This is so true! I still have my tree up because taking it down makes me super sad. I plan to take it down next week. We’ll see how I’m feeling.

  • There’s definitely a lull after the holiday season – we go from Thanksgiving to Christmas/holiday parties, into Christmas/Eve (or Hanukkah) and then New Year’s. AND THEN NOTHING. To me, it’s making plans these next upcoming weekends in January so you don’t feel like all the fun came to a halt and now you have nothing going on! Good tips!

  • Yes! I definitely have the post-holiday hangover. I’m slowly starting to put things away but I’m definitely going to let the tree linger around a little longer :)

  • Lisa McDermott

    I haven’t quite hit the post holiday depression stage. I am actually enjoying the peace and trying to relax after the chaos!

  • Holly Jean Benjamin

    These are great tips to get over the slump! I think it’s something we all feel!

  • Hra

    Great post!! Thank you for these useful tips!! I agree with you when Christmas leave i feel so weird !!

  • Trish

    I agree that there is always a sort of quiet “what now” after the holidays. I found your tips very helpful. Just the simple act of taking a walk always seems to help me with just about anything.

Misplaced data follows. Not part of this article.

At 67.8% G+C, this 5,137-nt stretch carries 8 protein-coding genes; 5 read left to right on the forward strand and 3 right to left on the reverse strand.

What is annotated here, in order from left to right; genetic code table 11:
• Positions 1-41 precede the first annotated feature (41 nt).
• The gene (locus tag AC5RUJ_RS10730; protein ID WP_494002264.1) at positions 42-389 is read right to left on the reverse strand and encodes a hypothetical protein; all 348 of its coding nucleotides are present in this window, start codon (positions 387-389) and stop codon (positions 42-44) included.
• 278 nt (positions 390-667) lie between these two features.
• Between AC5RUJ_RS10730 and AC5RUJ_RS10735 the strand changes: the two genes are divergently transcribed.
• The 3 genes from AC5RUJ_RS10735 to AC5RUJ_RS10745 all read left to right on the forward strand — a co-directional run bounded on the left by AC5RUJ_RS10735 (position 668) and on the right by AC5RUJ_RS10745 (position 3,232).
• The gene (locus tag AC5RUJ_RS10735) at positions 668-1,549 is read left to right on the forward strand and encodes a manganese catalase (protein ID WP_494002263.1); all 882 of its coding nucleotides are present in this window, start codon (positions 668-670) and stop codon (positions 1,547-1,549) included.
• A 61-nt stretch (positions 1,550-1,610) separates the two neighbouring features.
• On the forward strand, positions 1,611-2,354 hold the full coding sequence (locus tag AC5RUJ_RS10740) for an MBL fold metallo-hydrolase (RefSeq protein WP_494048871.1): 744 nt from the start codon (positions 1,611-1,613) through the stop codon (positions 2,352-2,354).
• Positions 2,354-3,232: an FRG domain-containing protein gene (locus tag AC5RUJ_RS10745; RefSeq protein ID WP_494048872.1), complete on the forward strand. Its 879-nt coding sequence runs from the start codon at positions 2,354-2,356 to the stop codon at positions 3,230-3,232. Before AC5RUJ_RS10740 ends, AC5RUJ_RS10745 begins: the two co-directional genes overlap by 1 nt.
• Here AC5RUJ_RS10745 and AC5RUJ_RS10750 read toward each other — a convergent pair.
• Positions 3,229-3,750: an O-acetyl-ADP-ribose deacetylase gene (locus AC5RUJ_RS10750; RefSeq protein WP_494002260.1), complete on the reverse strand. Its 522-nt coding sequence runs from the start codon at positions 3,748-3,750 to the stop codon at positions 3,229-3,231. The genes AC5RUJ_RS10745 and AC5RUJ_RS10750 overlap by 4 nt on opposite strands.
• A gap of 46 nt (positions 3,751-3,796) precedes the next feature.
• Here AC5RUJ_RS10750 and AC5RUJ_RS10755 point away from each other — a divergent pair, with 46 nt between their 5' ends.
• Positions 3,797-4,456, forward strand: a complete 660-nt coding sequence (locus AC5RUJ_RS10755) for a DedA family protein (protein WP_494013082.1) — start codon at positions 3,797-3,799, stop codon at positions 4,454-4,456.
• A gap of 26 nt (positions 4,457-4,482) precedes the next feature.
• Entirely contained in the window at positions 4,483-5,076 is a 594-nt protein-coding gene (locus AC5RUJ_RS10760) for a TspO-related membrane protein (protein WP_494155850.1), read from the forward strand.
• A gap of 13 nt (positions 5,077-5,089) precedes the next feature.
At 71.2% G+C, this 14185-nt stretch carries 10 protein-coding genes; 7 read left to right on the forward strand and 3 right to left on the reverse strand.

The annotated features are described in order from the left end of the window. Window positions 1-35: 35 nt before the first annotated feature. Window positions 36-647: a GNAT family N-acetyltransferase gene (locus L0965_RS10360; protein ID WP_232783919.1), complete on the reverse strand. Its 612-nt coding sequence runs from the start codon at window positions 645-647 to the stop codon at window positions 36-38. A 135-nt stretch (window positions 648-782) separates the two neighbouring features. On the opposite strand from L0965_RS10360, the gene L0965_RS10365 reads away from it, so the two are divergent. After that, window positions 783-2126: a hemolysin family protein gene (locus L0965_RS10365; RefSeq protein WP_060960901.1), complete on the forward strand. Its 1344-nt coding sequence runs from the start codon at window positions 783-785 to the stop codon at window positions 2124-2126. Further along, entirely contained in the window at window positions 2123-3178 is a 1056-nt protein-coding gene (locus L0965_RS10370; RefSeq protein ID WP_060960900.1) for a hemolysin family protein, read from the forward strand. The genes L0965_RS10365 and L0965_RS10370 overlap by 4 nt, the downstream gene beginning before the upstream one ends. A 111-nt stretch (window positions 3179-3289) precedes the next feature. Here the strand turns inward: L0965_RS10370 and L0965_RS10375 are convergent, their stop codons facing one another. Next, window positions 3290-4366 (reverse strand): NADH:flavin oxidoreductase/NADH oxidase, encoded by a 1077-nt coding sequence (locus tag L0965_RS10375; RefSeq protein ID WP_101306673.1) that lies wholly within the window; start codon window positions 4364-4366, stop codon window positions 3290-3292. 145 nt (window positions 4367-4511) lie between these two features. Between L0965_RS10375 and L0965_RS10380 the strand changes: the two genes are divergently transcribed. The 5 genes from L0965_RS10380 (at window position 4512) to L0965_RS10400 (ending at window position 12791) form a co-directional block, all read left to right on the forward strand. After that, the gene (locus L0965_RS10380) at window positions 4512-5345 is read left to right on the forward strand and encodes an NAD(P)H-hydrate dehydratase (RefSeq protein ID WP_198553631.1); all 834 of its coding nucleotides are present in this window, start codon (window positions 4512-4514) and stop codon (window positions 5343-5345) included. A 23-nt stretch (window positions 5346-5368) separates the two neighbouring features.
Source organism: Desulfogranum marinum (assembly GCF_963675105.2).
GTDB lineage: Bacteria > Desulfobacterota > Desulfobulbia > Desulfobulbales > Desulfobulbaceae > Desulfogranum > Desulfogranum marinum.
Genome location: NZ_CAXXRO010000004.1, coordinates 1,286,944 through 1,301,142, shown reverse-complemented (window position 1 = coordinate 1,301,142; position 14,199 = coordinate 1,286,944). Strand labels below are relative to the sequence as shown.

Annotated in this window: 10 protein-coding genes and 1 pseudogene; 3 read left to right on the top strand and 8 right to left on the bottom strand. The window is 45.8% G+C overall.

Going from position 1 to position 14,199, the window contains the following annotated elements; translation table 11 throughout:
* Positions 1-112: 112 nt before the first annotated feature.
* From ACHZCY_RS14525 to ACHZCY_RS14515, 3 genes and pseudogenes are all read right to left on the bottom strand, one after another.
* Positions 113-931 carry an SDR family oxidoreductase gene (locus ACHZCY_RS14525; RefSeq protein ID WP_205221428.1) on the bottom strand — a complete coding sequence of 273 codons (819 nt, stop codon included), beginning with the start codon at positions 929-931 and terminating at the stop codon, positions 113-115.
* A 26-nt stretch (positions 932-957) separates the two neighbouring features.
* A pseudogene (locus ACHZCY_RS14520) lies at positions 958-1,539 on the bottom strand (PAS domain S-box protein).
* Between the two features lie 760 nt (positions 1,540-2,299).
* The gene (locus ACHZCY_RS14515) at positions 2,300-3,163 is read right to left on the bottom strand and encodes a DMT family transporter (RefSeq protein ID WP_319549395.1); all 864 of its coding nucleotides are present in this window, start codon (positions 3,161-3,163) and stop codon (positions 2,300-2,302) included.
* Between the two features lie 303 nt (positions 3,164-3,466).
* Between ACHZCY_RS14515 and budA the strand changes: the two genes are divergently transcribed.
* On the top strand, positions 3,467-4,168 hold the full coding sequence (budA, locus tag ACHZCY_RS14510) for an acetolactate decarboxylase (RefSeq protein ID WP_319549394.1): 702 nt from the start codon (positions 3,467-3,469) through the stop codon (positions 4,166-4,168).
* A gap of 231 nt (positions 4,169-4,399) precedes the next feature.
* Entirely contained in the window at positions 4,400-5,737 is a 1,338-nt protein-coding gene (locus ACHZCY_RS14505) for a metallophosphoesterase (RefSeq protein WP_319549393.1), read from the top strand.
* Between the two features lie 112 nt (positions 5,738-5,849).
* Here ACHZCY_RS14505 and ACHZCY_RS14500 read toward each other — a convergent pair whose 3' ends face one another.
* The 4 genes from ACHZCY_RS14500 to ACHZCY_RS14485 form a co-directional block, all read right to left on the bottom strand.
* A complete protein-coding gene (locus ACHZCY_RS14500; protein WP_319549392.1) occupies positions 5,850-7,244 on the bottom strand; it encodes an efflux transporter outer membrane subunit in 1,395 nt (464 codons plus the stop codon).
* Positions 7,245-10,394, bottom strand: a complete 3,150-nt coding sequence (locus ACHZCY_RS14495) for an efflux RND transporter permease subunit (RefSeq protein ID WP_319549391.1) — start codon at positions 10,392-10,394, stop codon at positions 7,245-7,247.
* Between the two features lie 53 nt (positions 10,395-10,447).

• I was sick for almost the whole month of Dec and literally missed christmas eve/day, so I only go the chance to enjoy the holidays for the last few days of Dec. Definitely made me a bit depressed. But it definitely helps to know that it will come soon enough.

  • Great tips! I usually take my time jumping back into my normal routine.

  • Such an important post! So happy you wrote about this. It’s always important to ask for help.

    Rachel | The Confused Millennial

  • Joscelyn | Wifemamafoodie

    It can be such a sad time after the holidays are over…you spend so much time preparing for a holiday that’s over in the blink of an eye. These are great tips that will definitely help anyone get through that New Year slump!